Cana, Galilee Region

Cana (modern name Kafr Kanna; also known as Khirbet Cana) is a Galilean town five miles northeast of Nazareth. Its population of 8,500 includes both Muslims and Christians.

Long revered as the site of Jesus' first miracle or turning water into wine at a wedding, Kafr Kanna has good historical support for its authenticity as ancient Cana.

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In the Bible

On the third day a wedding took place at Cana in Galilee. Jesus' mother was there, and Jesus and his disciples had also been invited to the wedding. When the wine was gone, Jesus' mother said to him, "They have no more wine.""Dear woman, why do you involve me?" Jesus replied, "My time has not yet come." His mother said to the servants, "Do whatever he tells you."

Nearby stood six stone water jars, the kind used by the Jews for ceremonial washing, each holding from 20 to 30 gallons. Jesus said to the servants, "Fill the jars with water"; so they filled them to the brim. Then he told them, "Now draw some out and take it to the master of the banquet."

They did so, and the master of the banquet tasted the water that had been turned into wine. He did not realize where it had come from, though the servants who had drawn the water knew. Then he called the bridegroom aside and said, "Everyone brings out the choice wine first and then the cheaper wine after the guests have had too much to drink; but you have saved the best till now."

This, the first of his miraculous signs, Jesus performed in Cana of Galilee. He thus revealed his glory, and his disciples put their faith in him. (John 2:1-11)

Authenticity

The location of the Cana visited by Jesus is disputed and not known for certain. Kafr Kanna is the most traditional site and has the following factors in favor of its authenticity:

However, recent excavations on a hill just north of Nazareth have uncovered ruins of a Jewish village from the 1st century AD. The excavators think the biblical Cana could be there instead of at this site 1 km to the east.

History of Cana

History records that a church was built in Cana by Empress Helena (mother of Constantine) in the 4th century, and this was identified with the remains of a large building found by travellers to Kafr Kanna in the 17th century.

Recent excavations have uncovered ruins of houses from the 1st-4th centuries AD, of a 5th-century atrium with portico, a Christian funerary building from the 5th or 6th century, and a medieval building.

The land at Kafr Kanna was sold by the lord of Sidon to the Knights Hospitallers in 1254. The Franciscans became established here in 1641 and began building the present church over an older church in 1879. It was consecrated in 1883.

What to See at Cana

The Franciscan Wedding Church at Cana is small and fronted by a courtyard. The facade has angel figures and is flanked by two bell towers and over an arcaded narthex.

Inside, the church has two levels. The upper church has a chapel surmounted by a simple dome. In the nave just before the stairs is a fragment of a Byzantine mosaic dating from the 5th or 6th century and preserves the name of the donor in Aramaic: "In memory of the pious Joseph, son of Tanhum, son of Bota and of his children who made this table, may it be for them a blessing, Amen."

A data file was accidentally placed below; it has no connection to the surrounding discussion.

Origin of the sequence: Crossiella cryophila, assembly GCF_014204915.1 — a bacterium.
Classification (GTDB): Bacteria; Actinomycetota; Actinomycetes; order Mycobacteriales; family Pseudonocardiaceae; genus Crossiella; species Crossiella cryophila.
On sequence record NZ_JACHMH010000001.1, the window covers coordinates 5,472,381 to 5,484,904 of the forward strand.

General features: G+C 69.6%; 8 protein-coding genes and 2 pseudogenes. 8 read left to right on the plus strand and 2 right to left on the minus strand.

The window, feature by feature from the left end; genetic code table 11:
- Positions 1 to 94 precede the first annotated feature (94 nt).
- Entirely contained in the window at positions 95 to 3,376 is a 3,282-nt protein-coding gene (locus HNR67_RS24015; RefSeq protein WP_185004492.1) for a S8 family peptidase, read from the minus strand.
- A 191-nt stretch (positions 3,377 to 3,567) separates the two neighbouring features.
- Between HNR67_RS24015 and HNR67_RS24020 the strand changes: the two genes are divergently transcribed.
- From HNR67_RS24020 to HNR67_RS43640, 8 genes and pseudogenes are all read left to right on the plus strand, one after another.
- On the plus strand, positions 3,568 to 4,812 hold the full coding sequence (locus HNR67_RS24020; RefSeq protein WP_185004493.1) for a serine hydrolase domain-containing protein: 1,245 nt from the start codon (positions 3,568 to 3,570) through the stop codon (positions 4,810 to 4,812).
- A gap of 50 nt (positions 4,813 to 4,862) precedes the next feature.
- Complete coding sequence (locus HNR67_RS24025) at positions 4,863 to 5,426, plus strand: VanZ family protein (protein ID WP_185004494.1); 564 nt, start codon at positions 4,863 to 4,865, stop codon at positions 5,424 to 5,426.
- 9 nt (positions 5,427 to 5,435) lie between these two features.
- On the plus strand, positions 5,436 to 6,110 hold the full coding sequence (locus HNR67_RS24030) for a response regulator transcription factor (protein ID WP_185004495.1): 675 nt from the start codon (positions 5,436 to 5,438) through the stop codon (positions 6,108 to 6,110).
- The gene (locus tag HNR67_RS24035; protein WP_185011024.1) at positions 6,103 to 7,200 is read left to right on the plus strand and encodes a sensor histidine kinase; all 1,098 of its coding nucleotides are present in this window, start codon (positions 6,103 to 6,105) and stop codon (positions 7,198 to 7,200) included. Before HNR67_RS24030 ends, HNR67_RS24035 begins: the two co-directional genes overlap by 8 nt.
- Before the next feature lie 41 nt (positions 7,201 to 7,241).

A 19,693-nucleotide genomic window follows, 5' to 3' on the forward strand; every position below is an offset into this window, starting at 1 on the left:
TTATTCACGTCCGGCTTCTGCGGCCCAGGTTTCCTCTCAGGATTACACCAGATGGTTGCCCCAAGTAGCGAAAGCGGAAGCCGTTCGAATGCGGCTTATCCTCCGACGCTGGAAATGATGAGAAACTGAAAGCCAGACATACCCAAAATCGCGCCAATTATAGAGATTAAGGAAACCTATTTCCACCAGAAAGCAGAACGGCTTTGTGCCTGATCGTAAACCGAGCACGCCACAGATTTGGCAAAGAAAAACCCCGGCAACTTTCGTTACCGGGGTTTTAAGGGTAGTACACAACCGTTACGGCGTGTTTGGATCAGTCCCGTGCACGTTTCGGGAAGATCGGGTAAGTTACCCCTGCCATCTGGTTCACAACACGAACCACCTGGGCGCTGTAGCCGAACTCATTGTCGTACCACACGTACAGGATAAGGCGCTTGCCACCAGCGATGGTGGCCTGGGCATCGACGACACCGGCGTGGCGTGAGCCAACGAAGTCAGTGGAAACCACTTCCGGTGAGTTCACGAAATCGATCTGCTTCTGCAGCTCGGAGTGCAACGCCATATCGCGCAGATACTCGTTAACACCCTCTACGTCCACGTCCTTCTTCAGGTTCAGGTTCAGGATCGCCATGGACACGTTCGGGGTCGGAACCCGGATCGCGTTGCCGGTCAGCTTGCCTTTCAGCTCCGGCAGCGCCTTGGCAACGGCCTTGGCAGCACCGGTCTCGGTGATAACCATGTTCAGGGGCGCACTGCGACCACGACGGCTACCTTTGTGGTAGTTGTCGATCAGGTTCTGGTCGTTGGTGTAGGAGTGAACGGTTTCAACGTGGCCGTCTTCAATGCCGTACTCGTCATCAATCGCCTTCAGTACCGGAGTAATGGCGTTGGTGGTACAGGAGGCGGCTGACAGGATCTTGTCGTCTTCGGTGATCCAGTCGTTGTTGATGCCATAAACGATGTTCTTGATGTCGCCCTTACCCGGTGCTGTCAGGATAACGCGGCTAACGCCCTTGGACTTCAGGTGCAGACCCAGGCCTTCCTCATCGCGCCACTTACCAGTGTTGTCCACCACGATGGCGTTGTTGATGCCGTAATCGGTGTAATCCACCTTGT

The lower church has a chapel and a small museum with artifacts from the site, including a winepress, a plastered cistern and vessels of various dates. One old jar is said to be one of the six jars used for the miracle.

Opposite the Franciscan church is a Greek Orthodox church, which is usually closed. Two 13th-century capitals are displayed near it.

The ruins of ancient Cana are on top of a small rounded hill rising 60m above the plain. They can be seen on the eastern slope (Byzantine and early Arabic), around the top slopes, and on the peak (mostly Greek and Roman).

The local shop in Kafr Kanna sells "wedding wine" and related souvenirs.

Getting There

The small village of Kafr Kanna is located in Lower Galilee, 7km northeast of Nazareth on Highway 154. To visit the church, park on the side of the highway and walk down the narrow village street to the Franciscan church on the right.

The ruins of the ancient village are atop a small hill and accessible only on foot or by SUV. The hike is strenuous, but rewarded with sweeping views and old ruins. The hill can be climbed from any direction.

Quick Facts on Cana

Site Information
Names:Cana · Cana Catholic Wedding Church · Cana of Galilee · Franciscan Wedding Church · Kafr Kanna · Khirbet Cana
Categories:churches; biblical sites; miracle sites
Faiths:Franciscan order
Dates:1881 (church)
Visitor and Contact Information
Coordinates:32.746826° N, 35.338726° E
Address:Galilee Region, Israel
Hours:Church: Mon-Sat 8am-noon and 2-6pm (5pm in winter); closed Sunday
Lodging:View hotels near Cana
Note: This information was accurate when first published and we do our best to keep it updated, but details such as opening hours and prices can change without notice. To avoid disappointment, please check with the site directly before making a special trip.

References

  1. Kay Prag, Blue Guide Israel & the Palestinian Territories, 1st ed. (2002), 342-43.
  2. Khirbet Cana - BibleWalks
  3. Cana / Kafr Kanna, Israel - Planetware

More Information

© Liz Thompson
© David Poe
© David Poe
© Liz Thompson
© David Poe
© David Poe

Map of Cana, Galilee Region

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